Even so, even so with their allegiance to power they are not the villains. They have no power. Influence perhaps over their own community but influence is not power. And the racially marginalized who align with power eventually learn that power will cast us aside.
Friends, you who are violently pushed to the margins. Rome will use you, but it does not love you.
Knox Presbyterian Matthew 27:69-75
The power of individuals to shame us
That could have been me.
The lynching of Emmet Till galvanized the civil rights movement. People like John Lewis, who was a teenager then but would become a representative in the US Federal government, looked at what happened to Emmet and said that could have been me. I learned of the murder of Helen Betty Osborne in The Pas Manitoba and I realized, that could have been me. Sexually assaulted and killed because of what I represented. I have stood on the steps of City Hall, across the street from us today, talking about Colten Boushie and Tina Fontaine and the children found in unmarked graves and I know that could have been me.
Peter watched his rabbi get arrested. He had reacted rashly, cutting off the ear of a soldier and Jesus healed him. But now, alone in the firelight he had to be thinking, that could have been me. Under questioning we retreat, we feel shame. We may be brave in the moment, but in the quiet and the firelight we realize that could have been me.
And we are afraid.
Queen St. Baptist Church Matthew 27:11-30
The power of the state to destroy us
Who killed Jesus?
Was it the Jews who called for his crucifixion? Who demanded the release of Barabbas?
We can’t ignore that it is in the text.
We can’t make it about all of us, we all did this. That erases the Jews who are in the text.
We can’t assume Matthew’s audience or intentions.
So what do we do this this question?
We acknowledge what came from it.
The pogroms and expulsions.
Vandalism of synagogues
Who killed Jesus?
Who kills Black and Indigenous people?
Rome. Rome kills us and finds a way to blame the ones it oppresses.
Which brings us to the question that racially marginalized Christians wrestle with. We who claim the same Jesus as those who lynch. As those who controlled residential schools. As those who tear down our sacred spaces. We claim the same faith, the same Jesus. And so how do we understand the silence of white Christians?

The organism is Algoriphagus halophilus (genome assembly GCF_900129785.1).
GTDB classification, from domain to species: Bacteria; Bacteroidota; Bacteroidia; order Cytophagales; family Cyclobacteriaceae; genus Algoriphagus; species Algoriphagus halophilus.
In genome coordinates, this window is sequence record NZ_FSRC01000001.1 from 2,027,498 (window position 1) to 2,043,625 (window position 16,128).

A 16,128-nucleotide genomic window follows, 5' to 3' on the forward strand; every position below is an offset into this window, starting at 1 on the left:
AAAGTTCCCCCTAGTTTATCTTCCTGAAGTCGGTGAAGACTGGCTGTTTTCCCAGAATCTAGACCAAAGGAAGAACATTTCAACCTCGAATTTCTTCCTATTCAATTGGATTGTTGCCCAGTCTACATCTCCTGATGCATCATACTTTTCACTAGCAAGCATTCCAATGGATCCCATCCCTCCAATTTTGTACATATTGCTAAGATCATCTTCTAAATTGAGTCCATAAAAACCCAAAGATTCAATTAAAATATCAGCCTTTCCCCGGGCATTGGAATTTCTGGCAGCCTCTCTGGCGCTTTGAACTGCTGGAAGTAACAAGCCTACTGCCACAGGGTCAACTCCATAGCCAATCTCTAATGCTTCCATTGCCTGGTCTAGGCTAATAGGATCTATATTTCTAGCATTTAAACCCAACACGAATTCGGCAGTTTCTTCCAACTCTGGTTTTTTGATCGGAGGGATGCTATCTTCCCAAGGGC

I use the language of white and racially marginalized, not because I want you to feel guilty, uncomfortable perhaps but not guilty. You are part of a system and systems can be challenged, can be confronted, can be dismantled. You must not be silent.
Who killed Jesus?
St Thomas Anglican Church Matthew 27:31-54
The power of earth’s grief to awaken us
We have talked about power. The illusion of personal power, living in the face of oppressive power, being subverted by the power of the state, the power of individuals to shame us, and the power of the state to destroy us. Now we turn our thoughts to the power of the earth’s grief to awaken us.
In the ancient world mourners covered themselves in dust and they grieved. Today we see droughts and water where it is unhelpful. The earth mourns and grieves because of the actions of Rome, because of human perfidity.
Who gathered at the foot of the cross?
Who gathered at the lynching tree?
Who gathers in courtrooms where justice is denied?
Somehow this moment brings us together and the world will indeed cry out and release the things we leave unsaid.
Crucifixion was a common punishment. A warning to those who lack power, a warning to those the state wishes to control. And who are the crucified today: those who fill prisons, who are trapped in poverty, who are on death row, who are shot by police.
White Christians cannot separate themselves from this history. They cannot ignore it. Cannot imagine that everyone else does it. You must acknowledge what it comes from.
The oppressed and the oppressor come together at the foot of the tree and liberation is found in confronting the ongoing sin of white supremacy, in transforming the power of Rome.
Because if you do not the rocks themselves will cry out. The earth will shake and those who have fallen beneath the white Christian church will rise again.